The retail battle between Haggen and Albertsons is heating up.
Haggen filed a lawsuit on Tuesday against Albertsons for over $1 billion, claiming that the supermarket giant sabotaged its expansion into new markets and made misleading remarks to influence its decision to buy more than a hundred Albertsons and Safeway stores.
The lawsuit, filed in a Federal Court in Delaware, professes that Albertsons had engaged in an illegal campaign against Haggen including “premeditated acts of unfair and anti-competitive conduct that were calculated to circumvent Albertsons obligations under federal antitrust laws, FTC orders, and contractual commitments to Haggen, all of which were intended to prevent and delay the successful entry of Haggen (or any other viable competitor) into local grocery markets that Albertsons now dominates.”
The lawsuit also lists several “malicious and unfair actions” that “strained Haggen’s resources” and “created substantial distraction and diverted the attention of store-level and senior Haggen management” during the store conversion process. According to the filing, some of these actions allegedly include:
The move comes at a time when both retailers have been engaged with a legal back-and-forth, the latest of which includes Albertsons’ $40 million lawsuit for past due inventory purchases.
Albertsons made a statement saying that Haggen’s allegations are “completely without merit.”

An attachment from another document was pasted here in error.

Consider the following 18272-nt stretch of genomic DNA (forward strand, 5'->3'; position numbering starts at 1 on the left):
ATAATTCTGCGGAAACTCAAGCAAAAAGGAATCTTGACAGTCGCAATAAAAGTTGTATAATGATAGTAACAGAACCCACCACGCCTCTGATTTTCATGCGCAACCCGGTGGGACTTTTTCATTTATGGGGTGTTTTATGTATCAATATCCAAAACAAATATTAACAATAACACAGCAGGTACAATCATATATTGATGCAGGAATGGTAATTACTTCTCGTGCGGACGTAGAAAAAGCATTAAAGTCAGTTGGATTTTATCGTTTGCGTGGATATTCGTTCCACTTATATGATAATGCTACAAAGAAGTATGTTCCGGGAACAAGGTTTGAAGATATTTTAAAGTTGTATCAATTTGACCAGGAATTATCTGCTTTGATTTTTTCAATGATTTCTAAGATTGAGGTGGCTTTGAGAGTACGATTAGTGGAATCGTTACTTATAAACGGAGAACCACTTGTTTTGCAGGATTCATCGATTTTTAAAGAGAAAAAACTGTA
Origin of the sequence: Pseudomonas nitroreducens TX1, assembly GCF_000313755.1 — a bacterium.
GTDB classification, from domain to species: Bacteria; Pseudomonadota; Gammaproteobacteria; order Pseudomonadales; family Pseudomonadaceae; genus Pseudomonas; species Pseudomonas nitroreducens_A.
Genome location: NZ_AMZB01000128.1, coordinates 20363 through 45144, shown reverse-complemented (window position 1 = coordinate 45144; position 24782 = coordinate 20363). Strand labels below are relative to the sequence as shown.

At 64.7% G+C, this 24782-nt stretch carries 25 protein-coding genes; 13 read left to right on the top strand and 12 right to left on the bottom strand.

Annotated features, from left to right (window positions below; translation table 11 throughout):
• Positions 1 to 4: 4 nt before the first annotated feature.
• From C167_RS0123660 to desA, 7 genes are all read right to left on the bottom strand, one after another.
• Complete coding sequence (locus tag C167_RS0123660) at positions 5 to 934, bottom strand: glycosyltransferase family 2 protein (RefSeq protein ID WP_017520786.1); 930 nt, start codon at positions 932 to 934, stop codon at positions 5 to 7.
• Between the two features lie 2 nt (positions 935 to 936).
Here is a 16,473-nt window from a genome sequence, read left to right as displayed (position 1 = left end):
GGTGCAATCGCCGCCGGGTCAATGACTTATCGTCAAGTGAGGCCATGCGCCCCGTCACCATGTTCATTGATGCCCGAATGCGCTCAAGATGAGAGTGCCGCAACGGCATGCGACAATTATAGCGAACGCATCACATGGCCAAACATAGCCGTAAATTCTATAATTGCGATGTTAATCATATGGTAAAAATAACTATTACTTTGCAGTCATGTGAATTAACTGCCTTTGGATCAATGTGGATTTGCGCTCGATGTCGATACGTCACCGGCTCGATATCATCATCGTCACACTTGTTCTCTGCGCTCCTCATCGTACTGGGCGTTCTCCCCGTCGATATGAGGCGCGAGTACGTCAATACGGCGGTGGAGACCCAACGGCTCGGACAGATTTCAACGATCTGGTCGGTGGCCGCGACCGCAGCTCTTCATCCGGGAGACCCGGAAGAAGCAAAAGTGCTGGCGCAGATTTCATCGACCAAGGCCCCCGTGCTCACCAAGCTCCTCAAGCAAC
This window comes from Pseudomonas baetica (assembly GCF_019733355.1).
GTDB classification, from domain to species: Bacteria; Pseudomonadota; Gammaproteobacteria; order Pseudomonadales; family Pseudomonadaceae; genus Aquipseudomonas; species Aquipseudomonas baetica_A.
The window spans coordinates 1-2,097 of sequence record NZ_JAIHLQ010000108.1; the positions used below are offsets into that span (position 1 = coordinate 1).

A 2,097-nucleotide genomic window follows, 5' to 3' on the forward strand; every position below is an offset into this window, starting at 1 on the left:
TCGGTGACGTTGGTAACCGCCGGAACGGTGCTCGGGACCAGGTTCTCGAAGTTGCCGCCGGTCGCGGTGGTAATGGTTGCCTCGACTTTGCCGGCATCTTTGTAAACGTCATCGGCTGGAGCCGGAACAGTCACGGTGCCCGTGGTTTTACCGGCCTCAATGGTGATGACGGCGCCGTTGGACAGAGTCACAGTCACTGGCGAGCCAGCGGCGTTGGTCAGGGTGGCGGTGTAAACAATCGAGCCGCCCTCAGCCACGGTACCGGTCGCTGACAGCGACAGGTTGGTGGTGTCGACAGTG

Haggen made headlines last December when the regional grocer bought 146 Albertsons and Safeway stores in Arizona, California, Nevada, Oregon, and Washington. The decision enabled Albertsons to gain the FTC’s approval of its merger with Safeway, a combination that would create “one of the largest food retailers in the United States, with over 2,200 stores and $61 billion in combined sales,” the complaint states.
The grocer said that Albertsons' anti-competitive conduct caused “significant damage to Haggen’s image, brand, and ability to build goodwill during its grand openings to the public,” noting that these unlawful acts had lessened the economic viability, marketability, and competitiveness of the Haggen stores.
Since the start of its rebranding efforts, Haggen’s stores have faced considerable pressure, including shoppers complaining of high erroneously priced products, cut backs on employee hours, and hundreds of layoffs. Most recently, Haggen said that it would close or seek to sell at least 27 stores.
For now, this retail battle will have to be settled in court. For more on Haggen and Albertsons, stick to DeliMarket News.